Try Isopropyl Alcohol To Zap Mosquitoes

People's Pharmacy

June 22, 2009|By Joe and Teresa Graedon

Question : What's a safe way to kill mosquitoes? We have a cabin on a pond, and the mosquitoes are ferocious. Some always manage to sneak in, and there is nothing worse than being buzzed, especially when you are trying to fall asleep.

Trying to swat mosquitoes at night is challenging. When my husband gets totally frustrated, he sprays a powerful DEET mist in their direction. Then we breathe the stuff, which I am not sure is safe.

Answer : Instead of spraying DEET or an insecticide at mosquitoes, try 90 percent isopropyl alcohol, which you should be able to find in almost any pharmacy. Put some in a plastic spray bottle and adjust the nozzle so you get a fine mist. Next time a mosquito comes close or rests on a wall, just zap it with the alcohol. This should be safer for you and deadlier for the mosquitoes.

Question : In less than two years on Lipitor, I went from being able to climb the ancient temples at Angkor Wat, Cambodia, to being almost unable to walk to my mailbox. I felt like I had the flu all the time. I had aches and pains in my fingers, arms, shoulders, hips, legs and feet. I felt so bad I began to wish for a short life.

My doctor listened to me and took me off Lipitor. Four days later, I could move my fingers easily again. I am hoping that I continue to improve, and that there is no permanent damage.

Answer : Many readers report that muscle pain can be an incapacitating side effect of statin-type medications like Lipitor. There may be a genetic basis that determines who is vulnerable to this reaction.

A study under way at the University of Buffalo is aimed at tracking down the genes that may be responsible. Anyone who has experienced severe muscle pain, cramps or weakness while taking statin-type cholesterol-lowering drugs such as Crestor, Lipitor or Zocor may participate. To learn more, contact Cathy Kern at or call 716-829-2695. Include your telephone number and address in your message.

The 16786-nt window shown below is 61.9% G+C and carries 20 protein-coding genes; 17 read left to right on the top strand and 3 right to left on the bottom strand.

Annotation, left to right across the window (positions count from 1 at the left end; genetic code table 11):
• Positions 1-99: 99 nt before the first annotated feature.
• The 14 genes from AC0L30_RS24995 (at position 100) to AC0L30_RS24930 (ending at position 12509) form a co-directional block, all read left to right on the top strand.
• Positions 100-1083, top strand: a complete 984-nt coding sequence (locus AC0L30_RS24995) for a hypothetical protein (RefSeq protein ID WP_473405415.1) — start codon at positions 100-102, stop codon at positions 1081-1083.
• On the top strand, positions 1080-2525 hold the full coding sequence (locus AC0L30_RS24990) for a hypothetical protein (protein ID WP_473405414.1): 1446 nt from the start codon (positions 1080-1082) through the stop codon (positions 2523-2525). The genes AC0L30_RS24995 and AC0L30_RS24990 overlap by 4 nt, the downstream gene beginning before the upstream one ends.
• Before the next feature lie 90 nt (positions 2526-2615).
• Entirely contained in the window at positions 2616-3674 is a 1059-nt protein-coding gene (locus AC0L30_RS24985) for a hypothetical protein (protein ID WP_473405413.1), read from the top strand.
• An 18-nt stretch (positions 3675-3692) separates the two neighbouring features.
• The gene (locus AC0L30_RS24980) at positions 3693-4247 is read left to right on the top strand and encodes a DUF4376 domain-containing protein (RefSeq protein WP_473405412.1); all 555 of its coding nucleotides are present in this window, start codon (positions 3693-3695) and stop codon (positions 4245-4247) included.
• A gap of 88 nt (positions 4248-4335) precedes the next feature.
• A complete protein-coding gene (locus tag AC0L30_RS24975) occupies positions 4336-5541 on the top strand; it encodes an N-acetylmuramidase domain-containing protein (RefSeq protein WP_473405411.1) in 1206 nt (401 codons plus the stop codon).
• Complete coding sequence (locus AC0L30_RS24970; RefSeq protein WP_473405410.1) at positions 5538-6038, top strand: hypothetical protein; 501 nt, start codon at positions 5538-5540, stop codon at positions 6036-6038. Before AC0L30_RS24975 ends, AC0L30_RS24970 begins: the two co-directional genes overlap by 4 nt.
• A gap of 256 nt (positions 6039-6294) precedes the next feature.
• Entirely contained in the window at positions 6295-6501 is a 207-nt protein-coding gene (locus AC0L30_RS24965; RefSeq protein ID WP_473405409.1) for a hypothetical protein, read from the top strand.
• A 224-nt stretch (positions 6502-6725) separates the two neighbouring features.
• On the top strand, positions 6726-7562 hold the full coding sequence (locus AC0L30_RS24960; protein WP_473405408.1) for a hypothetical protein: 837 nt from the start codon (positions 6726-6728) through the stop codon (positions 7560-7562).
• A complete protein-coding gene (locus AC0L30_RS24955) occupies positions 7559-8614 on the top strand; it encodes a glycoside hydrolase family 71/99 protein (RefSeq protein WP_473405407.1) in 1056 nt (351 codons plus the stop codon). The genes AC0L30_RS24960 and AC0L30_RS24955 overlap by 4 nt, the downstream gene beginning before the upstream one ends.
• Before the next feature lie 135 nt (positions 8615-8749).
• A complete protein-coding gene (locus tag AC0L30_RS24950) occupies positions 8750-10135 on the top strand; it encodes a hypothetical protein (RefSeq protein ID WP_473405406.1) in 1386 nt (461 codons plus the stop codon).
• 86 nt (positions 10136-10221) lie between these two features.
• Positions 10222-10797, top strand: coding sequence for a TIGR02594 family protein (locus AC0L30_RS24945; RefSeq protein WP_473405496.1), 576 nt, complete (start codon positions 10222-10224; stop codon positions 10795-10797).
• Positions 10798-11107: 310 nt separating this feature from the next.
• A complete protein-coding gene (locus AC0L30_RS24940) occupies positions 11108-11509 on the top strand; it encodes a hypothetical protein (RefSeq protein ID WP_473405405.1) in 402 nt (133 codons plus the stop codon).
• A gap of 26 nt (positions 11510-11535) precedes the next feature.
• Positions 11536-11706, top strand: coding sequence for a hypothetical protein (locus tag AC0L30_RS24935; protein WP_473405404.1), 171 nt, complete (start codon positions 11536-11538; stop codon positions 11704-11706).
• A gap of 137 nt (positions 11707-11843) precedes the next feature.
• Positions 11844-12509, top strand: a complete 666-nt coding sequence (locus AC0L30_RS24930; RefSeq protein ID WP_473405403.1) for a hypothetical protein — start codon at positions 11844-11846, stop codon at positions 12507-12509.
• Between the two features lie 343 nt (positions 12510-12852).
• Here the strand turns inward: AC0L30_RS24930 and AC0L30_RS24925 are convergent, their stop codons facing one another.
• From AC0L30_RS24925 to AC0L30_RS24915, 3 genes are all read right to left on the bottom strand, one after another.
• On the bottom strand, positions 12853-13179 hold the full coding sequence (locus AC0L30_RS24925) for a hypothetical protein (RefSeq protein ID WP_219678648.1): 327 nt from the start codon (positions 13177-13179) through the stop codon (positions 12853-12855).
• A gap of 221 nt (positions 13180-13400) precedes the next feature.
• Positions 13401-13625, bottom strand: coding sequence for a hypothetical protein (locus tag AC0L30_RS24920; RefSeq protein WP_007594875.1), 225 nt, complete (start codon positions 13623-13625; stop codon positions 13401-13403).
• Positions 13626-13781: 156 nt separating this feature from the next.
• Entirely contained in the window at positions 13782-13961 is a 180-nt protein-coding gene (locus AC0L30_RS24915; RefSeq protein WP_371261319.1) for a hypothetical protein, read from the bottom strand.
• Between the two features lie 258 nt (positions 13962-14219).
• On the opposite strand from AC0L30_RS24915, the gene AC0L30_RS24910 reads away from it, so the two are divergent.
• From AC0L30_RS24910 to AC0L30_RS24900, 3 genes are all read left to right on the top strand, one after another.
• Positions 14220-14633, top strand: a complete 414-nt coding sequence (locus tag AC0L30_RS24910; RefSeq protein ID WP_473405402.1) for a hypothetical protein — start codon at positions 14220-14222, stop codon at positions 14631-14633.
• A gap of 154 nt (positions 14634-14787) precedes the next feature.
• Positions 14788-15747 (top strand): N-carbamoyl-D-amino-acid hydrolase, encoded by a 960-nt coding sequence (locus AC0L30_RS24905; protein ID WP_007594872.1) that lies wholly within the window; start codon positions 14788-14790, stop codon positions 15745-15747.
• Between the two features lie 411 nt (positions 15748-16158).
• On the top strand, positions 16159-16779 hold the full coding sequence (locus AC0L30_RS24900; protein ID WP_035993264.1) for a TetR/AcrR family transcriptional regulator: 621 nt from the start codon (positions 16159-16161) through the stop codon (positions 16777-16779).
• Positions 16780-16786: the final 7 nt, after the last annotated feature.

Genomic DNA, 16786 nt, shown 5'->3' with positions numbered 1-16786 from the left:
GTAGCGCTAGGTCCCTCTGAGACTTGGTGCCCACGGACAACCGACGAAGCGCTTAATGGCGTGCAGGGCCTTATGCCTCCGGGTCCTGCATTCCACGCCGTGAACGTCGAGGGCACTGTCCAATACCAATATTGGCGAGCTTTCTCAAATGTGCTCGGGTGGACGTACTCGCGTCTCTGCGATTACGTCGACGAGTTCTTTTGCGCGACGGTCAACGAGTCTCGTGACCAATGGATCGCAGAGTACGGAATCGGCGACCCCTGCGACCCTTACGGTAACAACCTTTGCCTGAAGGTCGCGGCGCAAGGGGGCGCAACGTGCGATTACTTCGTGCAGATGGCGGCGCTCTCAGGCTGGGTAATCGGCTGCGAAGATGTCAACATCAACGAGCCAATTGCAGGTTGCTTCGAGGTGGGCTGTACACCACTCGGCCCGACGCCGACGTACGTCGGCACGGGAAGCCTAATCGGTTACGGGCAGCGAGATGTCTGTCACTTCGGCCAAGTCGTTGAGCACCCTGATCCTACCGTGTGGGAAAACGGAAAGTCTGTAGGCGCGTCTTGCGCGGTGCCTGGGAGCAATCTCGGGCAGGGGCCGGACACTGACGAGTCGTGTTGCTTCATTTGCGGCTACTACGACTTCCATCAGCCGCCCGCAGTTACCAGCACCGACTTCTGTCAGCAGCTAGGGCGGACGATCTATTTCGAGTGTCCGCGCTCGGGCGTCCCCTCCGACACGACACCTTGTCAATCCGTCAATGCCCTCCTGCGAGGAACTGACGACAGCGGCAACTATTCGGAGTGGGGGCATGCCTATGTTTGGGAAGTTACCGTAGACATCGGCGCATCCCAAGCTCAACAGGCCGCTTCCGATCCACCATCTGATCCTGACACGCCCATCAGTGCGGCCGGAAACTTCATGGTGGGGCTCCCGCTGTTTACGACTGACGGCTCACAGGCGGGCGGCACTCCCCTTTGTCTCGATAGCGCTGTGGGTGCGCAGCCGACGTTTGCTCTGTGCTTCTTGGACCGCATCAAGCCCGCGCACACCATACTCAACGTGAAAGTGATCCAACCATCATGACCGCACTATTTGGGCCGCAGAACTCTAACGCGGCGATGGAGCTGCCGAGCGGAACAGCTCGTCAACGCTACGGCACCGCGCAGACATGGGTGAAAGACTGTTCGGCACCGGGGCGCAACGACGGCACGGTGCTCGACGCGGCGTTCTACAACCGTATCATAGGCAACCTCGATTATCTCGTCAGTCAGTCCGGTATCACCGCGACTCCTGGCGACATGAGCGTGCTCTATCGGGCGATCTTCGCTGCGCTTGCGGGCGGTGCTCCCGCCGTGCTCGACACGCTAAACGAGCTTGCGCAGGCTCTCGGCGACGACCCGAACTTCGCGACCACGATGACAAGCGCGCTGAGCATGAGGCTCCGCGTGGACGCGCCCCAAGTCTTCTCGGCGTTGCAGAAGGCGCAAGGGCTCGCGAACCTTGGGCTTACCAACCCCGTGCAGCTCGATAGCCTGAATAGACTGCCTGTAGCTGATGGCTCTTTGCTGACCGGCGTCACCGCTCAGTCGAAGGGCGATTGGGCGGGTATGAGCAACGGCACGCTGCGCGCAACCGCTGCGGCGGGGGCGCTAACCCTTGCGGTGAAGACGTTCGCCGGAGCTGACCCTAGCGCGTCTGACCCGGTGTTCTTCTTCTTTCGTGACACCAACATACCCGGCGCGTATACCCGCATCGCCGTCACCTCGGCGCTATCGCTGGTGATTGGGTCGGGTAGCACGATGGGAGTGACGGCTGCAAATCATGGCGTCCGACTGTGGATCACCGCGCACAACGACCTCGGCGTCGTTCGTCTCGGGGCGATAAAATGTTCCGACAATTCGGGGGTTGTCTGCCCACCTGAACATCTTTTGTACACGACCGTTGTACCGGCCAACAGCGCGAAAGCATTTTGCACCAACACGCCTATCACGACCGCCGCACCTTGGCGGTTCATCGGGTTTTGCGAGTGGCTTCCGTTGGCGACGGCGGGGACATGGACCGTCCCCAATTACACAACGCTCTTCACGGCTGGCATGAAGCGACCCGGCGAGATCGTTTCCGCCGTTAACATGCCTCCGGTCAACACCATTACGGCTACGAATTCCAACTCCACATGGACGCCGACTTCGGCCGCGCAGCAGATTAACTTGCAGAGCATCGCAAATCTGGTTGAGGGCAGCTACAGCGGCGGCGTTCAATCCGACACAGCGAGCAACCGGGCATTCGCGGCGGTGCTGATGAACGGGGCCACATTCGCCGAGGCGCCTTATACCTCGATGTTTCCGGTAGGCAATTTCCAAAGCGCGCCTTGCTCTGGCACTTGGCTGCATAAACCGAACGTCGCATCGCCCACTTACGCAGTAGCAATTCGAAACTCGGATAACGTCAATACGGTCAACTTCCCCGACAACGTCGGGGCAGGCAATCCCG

Question : I am 61 years old and have taken estrogen for nearly five years. My doctor said that is the limit and had me stop.

Do you have information on relieving hot flashes and other symptoms? I have them now in abundance!

Even with extra soy in my diet, my hot flashes are still very strong and annoying, and interrupt my sleep. My mother died of breast cancer, and I really don't want to continue taking HRT if it will increase my risk of cancer. I do hope there is some alternative for these problems.

Answer : Long-term exposure to hormone replacement therapy increases the risk for blood clots and heart attacks as well as for breast cancer. Most experts advise limiting HRT to the lowest dose that works for the shortest time necessary, preferably less than five years.

There are several other approaches to controlling hot flashes, ranging from prescription drugs such as Effexor, Prozac or Neurontin to natural supplements such as black cohosh, Pycnogenol or St. John's wort.

Question : I have leg pain when walking and hip pain at night. I have a vitamin D level of 14. Is it too late to take vitamin D, and if not, how much should I take?

Answer : Your low vitamin D level might account for your symptoms. Vitamin D deficiency appears more common than previously believed.

Many doctors prescribe 50,000 units of vitamin D once a week to correct a deficiency like yours. Here is one reader's experience:

"For several years, I suffered from sore hips, knees and body! I chalked it up to getting older and going through perimenopause.

"On my last trip to the doctor, I told her I was only 48 years old and felt like I was 100. She tested my vitamin D, and the count was 11.

"She prescribed 50,000 units once a week of vitamin D. I took one dose and felt like a new person the next day! For the first time in years, I have no soreness anywhere!"

It's never too late to take vitamin D.

In their column, Joe and Teresa Graedon answer letters from readers. Write to them in care of this newspaper or e-mail them via their Web site at

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